“There’s a tremendous amount to be done before the key molecular pathways for [body] development are worked out,” Schwartz says.
In an attempt to spur research into the genetics and biology of body development, anthropologist Timothy G. Bromage of City University of New York’s Hunter College has submitted a proposal to the National Science Foundation to establish a Science and Technology Center for Comparative Bone and Skeletal Structure. The 10-year, $30-million venture would include 34 scientists—including Lovejoy and McCollum—from 20 public and private institutions.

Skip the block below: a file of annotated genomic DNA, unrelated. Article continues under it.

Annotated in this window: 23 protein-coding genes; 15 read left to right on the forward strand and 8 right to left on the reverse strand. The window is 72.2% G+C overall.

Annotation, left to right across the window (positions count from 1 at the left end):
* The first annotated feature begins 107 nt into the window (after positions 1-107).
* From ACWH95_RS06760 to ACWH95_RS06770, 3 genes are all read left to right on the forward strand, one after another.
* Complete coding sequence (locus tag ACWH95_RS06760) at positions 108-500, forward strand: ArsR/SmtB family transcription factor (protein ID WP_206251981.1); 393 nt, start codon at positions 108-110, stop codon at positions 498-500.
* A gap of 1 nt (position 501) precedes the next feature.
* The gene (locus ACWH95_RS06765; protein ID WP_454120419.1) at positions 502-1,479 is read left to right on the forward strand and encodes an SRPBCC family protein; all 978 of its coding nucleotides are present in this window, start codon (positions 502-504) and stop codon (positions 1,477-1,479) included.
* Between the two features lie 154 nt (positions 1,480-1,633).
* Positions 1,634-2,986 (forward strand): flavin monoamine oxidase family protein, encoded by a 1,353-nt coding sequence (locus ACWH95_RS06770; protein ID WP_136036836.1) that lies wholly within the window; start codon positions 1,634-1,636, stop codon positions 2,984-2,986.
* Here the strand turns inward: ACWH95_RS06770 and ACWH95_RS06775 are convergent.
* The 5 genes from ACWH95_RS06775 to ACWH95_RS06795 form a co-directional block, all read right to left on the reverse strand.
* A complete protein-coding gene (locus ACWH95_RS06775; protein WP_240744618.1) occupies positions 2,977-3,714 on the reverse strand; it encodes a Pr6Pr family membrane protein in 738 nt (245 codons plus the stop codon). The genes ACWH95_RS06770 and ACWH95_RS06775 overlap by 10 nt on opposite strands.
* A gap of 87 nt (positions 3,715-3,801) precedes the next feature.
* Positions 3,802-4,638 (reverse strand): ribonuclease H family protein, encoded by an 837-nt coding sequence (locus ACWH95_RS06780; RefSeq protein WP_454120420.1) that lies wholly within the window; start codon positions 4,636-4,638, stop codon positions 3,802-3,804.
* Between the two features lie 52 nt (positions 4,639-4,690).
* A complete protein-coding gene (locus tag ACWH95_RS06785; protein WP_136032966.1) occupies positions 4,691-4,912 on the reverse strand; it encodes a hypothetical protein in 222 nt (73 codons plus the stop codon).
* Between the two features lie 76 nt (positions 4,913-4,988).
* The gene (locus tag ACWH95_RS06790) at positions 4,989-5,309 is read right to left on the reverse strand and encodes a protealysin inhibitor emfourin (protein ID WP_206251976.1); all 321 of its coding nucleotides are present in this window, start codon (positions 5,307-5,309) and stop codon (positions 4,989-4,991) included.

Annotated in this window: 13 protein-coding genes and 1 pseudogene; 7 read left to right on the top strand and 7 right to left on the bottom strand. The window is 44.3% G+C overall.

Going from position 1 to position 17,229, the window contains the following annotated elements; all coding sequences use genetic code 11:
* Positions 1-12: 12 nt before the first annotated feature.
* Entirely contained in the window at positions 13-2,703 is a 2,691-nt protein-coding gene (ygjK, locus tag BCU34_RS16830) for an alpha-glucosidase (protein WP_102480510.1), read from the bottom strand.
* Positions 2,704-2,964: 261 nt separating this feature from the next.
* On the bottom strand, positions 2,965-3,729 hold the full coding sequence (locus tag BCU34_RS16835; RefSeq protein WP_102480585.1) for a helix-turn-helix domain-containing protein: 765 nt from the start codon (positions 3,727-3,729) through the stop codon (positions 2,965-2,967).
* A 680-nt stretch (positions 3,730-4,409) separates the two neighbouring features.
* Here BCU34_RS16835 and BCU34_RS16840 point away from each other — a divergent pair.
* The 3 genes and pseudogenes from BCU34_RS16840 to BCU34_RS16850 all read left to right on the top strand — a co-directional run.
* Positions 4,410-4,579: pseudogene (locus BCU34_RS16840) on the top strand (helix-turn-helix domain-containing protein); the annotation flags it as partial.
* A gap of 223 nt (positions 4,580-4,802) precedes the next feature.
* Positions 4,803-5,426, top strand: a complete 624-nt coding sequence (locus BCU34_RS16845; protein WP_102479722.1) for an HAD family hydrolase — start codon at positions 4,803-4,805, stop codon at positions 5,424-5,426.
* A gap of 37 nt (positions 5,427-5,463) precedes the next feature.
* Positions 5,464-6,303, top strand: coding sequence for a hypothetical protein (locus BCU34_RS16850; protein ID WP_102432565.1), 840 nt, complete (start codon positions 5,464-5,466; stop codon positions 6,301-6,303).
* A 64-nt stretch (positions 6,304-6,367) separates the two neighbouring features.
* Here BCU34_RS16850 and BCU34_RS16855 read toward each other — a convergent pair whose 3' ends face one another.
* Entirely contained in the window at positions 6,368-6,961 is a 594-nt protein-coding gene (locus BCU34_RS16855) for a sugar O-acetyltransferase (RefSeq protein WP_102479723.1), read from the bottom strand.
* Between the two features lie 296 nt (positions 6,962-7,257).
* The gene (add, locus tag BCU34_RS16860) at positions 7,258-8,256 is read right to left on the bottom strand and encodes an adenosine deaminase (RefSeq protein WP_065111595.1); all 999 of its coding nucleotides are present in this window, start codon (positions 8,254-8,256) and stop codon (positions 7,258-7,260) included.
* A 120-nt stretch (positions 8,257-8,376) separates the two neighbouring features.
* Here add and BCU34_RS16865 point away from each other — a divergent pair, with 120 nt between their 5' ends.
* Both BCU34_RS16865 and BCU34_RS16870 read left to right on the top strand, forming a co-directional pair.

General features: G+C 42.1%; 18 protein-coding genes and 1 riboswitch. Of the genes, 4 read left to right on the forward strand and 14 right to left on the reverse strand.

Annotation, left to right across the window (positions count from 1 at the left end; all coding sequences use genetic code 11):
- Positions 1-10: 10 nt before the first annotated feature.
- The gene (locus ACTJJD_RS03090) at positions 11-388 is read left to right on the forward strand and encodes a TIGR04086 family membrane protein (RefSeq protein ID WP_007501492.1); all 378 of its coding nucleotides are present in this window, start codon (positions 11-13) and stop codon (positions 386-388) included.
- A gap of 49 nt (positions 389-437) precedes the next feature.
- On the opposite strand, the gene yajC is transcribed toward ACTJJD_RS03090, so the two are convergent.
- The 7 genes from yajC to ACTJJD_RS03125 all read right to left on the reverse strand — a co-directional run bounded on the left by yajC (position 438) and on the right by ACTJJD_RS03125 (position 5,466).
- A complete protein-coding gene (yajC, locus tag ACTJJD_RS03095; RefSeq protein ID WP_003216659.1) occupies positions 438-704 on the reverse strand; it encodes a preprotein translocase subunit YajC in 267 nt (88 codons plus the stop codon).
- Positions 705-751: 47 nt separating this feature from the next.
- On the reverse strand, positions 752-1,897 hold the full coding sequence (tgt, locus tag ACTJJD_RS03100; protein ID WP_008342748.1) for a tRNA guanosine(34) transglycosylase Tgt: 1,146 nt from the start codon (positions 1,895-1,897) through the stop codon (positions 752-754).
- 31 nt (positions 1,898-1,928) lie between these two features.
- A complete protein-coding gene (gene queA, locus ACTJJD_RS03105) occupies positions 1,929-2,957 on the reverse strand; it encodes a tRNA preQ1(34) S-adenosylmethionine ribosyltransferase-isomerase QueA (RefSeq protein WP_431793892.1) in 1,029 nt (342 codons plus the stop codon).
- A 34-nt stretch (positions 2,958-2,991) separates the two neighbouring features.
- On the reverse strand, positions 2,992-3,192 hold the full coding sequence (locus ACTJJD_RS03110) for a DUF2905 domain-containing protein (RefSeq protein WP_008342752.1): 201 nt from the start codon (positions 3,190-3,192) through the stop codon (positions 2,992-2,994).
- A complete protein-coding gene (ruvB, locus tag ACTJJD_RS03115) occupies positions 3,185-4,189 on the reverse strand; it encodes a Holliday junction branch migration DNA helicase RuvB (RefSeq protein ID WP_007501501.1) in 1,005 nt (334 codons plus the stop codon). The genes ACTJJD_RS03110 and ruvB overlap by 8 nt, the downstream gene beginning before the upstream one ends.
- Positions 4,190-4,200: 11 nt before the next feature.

Today, many anthropologists show little interest in how biological development shaped the bodies of our fossil ancestors, Bromage says. In contrast, medical researchers have launched a number of projects to unravel processes of bone formation and repair involved in diseases such as osteoporosis (SN: 1/15/00, p. 41: Boning Up). That work, along with findings in genetics and developmental biology, would inspire research at the proposed bone-and-skeletal-structure center, according to Bromage.
“We can’t solve debates over Neandertals or any other human ancestors using anatomical characteristics that are subjectively defined and don’t have a clear relationship to evolutionary history,” he remarks. “Let’s examine bones with a fresh perspective on biology and life history.”